Photos: Nighttime Launch from Wallops Island Visible to Millions

Last night’s launch of a Minotaur I rocket from the Mid-Atlantic Regional Spaceport at NASA’s Wallops Flight Facility in eastern Virginia was visible to millions along the east coast of the US and southern Canada, and many were out with their cameras to watch the sight.

The launch sent a record payload of 29 satellites to low Earth orbit, including the first cubesat built by high school students.

Launch occurred at about 8:15 p.m. EST on November 19 (01:15 UTC, Nov. 20).

Minotaur 1 rocket from NASA's Wallops Flight Facility in Virginia on Nov. 19, 2013. Credit: NASA/Jeremy Eggers.
Minotaur 1 rocket from NASA’s Wallops Flight Facility in Virginia on Nov. 19, 2013. Credit: NASA/Jeremy Eggers.

Approximately 12 minutes after lift-off, the Air Force’s Space Test Program Satellite-3 spacecraft was deployed into its intended orbit at an altitude of approximately 500 km (310 miles). The Minotaur’s upper stage then executed a pre-planned collision avoidance maneuver before starting deployment of 28 CubeSats sponsored by the Department of Defense’s Operationally Responsive Space (ORS) office, the U.S. Air Force Space and Missile Systems Center’s Space Test Program, and NASA’s Educational Launch of Nanosatellites (ELaNa) program.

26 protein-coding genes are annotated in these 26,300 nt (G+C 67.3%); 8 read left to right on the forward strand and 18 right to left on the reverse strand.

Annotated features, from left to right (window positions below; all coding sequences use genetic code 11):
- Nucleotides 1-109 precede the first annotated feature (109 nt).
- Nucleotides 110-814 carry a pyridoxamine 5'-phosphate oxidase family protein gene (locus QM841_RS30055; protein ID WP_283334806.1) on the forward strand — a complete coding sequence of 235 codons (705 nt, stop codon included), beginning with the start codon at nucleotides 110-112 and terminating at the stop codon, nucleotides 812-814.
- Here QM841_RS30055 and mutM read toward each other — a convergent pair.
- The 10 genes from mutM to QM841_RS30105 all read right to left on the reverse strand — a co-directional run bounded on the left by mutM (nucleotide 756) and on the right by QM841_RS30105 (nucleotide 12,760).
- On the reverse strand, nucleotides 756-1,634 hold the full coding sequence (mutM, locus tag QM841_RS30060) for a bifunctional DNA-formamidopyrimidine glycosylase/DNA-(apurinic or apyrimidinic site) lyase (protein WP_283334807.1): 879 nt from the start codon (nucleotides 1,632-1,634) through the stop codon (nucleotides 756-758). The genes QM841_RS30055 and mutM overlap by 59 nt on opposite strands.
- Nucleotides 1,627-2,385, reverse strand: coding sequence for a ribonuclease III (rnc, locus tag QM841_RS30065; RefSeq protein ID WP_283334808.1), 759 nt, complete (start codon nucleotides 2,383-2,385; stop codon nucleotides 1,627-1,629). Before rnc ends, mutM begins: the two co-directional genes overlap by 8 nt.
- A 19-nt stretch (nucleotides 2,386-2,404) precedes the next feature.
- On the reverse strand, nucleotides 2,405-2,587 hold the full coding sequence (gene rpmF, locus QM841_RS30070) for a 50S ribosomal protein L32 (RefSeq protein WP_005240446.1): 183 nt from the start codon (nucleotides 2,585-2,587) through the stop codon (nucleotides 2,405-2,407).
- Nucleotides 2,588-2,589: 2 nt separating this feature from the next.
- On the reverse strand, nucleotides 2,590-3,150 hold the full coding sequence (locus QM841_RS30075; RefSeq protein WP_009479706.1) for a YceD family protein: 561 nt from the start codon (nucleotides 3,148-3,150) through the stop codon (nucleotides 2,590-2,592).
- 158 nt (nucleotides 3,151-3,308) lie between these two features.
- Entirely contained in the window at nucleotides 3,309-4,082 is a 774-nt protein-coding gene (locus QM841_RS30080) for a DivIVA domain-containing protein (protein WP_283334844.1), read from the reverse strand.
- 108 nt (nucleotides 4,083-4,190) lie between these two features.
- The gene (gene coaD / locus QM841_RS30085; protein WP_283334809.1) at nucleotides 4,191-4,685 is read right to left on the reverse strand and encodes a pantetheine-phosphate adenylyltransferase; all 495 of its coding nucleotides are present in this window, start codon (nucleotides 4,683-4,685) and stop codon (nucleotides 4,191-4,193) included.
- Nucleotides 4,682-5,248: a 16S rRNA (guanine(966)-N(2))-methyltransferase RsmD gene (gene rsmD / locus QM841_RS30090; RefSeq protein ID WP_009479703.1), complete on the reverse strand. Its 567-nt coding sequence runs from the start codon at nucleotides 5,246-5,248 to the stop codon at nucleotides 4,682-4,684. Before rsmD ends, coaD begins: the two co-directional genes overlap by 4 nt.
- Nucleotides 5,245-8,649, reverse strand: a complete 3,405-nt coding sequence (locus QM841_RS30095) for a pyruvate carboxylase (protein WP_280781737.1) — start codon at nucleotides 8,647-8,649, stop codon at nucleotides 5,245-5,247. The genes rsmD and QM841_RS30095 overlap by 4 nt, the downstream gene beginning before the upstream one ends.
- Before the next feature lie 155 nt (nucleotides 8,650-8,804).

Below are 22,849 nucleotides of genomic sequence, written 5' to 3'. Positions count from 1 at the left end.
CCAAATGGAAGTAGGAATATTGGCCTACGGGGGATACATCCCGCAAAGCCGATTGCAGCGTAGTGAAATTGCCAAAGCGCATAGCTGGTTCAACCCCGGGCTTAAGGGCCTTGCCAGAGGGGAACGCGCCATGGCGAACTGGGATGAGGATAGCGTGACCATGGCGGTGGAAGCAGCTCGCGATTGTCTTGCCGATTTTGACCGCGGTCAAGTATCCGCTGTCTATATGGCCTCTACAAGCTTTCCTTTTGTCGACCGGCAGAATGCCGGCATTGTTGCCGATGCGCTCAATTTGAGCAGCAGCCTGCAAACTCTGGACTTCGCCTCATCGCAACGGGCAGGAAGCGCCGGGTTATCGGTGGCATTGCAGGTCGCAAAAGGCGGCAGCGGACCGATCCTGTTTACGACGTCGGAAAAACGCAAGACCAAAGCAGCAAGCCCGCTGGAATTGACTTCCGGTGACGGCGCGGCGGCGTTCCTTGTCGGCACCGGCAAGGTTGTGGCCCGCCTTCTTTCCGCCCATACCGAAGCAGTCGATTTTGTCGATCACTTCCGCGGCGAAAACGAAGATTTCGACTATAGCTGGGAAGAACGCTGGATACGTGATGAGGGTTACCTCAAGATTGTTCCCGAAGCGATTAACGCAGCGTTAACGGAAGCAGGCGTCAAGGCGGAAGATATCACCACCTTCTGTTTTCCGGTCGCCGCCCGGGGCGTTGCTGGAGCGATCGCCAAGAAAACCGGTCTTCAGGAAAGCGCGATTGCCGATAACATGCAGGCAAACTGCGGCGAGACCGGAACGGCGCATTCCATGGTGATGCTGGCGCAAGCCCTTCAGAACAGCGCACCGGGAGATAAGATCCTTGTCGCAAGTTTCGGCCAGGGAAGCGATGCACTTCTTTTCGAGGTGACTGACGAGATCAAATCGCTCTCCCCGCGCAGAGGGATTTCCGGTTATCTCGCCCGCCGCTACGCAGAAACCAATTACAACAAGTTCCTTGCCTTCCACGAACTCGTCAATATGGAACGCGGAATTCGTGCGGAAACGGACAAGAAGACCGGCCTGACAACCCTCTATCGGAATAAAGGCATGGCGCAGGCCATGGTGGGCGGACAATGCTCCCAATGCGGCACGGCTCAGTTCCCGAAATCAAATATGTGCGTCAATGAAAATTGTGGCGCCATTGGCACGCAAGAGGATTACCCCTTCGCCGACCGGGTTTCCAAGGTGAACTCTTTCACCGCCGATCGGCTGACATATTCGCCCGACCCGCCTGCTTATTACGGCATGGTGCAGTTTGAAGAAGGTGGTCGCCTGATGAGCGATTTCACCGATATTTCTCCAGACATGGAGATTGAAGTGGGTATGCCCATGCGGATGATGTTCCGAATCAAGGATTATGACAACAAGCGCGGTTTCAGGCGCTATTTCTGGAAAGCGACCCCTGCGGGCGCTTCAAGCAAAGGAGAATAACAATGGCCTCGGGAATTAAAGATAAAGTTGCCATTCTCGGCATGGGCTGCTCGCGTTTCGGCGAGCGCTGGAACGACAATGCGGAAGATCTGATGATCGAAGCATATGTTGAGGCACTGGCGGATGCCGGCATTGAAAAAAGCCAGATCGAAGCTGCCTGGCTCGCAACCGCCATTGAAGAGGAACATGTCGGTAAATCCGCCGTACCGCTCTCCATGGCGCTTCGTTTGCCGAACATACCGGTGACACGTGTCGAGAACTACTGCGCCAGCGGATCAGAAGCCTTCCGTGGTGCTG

This was the 25th launch for Orbital Science’s Minotaur rocket, all of which have been successful, and the sixth Minotaur vehicle to be launched from the Wallops facility.

The launch of the Minotaur 1 from NASA's Wallops Flight Facility was photographed from Lancaster, PA on November 19, 2013. Credit and copyright: Marion Haligowski.
The launch of the Minotaur 1 from NASA’s Wallops Flight Facility was photographed from Lancaster, PA on November 19, 2013. Credit and copyright: Marion Haligowski.

Marion Haligowski took the image above, saying “I should have used a wider lens; I didn’t realize the launch would take up 1/4 of the sky from 154 miles away!” and of her image below she added, “I was surprised how high the separation was from 154 miles away from the Wallops Island launch site.”

Final separation of the Minotaur 1 is seen high in the sky of Lancaster, PA on the evening of November 19, 2013. Two exposures were stacked in StarStaX using a Canon T2i (ISO 400 / 25 seconds) and a 50 mm f/1.4 lens at f/5.6. Credit and copyright: Marion Haligowski.
Final separation of the Minotaur 1 is seen high in the sky of Lancaster, PA on the evening of November 19, 2013. Two exposures were stacked in StarStaX using a Canon T2i (ISO 400 / 25 seconds) and a 50 mm f/1.4 lens at f/5.6. Credit and copyright: Marion Haligowski.